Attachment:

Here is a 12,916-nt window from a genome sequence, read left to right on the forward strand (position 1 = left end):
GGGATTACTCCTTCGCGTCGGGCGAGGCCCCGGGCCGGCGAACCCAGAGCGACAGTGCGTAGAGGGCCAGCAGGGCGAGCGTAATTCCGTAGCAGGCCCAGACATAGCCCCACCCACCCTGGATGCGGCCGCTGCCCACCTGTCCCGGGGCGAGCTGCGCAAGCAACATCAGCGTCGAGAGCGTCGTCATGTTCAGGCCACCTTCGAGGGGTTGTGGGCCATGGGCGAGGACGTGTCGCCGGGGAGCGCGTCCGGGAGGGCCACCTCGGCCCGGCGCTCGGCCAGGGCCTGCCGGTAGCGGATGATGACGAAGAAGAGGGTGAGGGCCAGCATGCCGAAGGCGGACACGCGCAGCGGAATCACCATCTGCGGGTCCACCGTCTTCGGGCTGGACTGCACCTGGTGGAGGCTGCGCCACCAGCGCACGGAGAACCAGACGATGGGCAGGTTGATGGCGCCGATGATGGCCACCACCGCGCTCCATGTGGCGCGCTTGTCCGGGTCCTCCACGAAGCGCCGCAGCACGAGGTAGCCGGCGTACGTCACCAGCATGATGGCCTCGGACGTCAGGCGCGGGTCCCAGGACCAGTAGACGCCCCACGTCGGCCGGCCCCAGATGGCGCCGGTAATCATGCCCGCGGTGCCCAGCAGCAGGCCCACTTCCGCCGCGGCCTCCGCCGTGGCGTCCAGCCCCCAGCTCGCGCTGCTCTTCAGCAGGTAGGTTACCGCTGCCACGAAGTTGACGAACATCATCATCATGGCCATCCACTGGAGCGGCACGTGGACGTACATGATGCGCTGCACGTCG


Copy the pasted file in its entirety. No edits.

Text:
Here is a 12,916-nt window from a genome sequence, read left to right on the forward strand (position 1 = left end):
GGGATTACTCCTTCGCGTCGGGCGAGGCCCCGGGCCGGCGAACCCAGAGCGACAGTGCGTAGAGGGCCAGCAGGGCGAGCGTAATTCCGTAGCAGGCCCAGACATAGCCCCACCCACCCTGGATGCGGCCGCTGCCCACCTGTCCCGGGGCGAGCTGCGCAAGCAACATCAGCGTCGAGAGCGTCGTCATGTTCAGGCCACCTTCGAGGGGTTGTGGGCCATGGGCGAGGACGTGTCGCCGGGGAGCGCGTCCGGGAGGGCCACCTCGGCCCGGCGCTCGGCCAGGGCCTGCCGGTAGCGGATGATGACGAAGAAGAGGGTGAGGGCCAGCATGCCGAAGGCGGACACGCGCAGCGGAATCACCATCTGCGGGTCCACCGTCTTCGGGCTGGACTGCACCTGGTGGAGGCTGCGCCACCAGCGCACGGAGAACCAGACGATGGGCAGGTTGATGGCGCCGATGATGGCCACCACCGCGCTCCATGTGGCGCGCTTGTCCGGGTCCTCCACGAAGCGCCGCAGCACGAGGTAGCCGGCGTACGTCACCAGCATGATGGCCTCGGACGTCAGGCGCGGGTCCCAGGACCAGTAGACGCCCCACGTCGGCCGGCCCCAGATGGCGCCGGTAATCATGCCCGCGGTGCCCAGCAGCAGGCCCACTTCCGCCGCGGCCTCCGCCGTGGCGTCCAGCCCCCAGCTCGCGCTGCTCTTCAGCAGGTAGGTTACCGCTGCCACGAAGTTGACGAACATCATCATCATGGCCATCCACTGGAGCGGCACGTGGACGTACATGATGCGCTGCACGTCG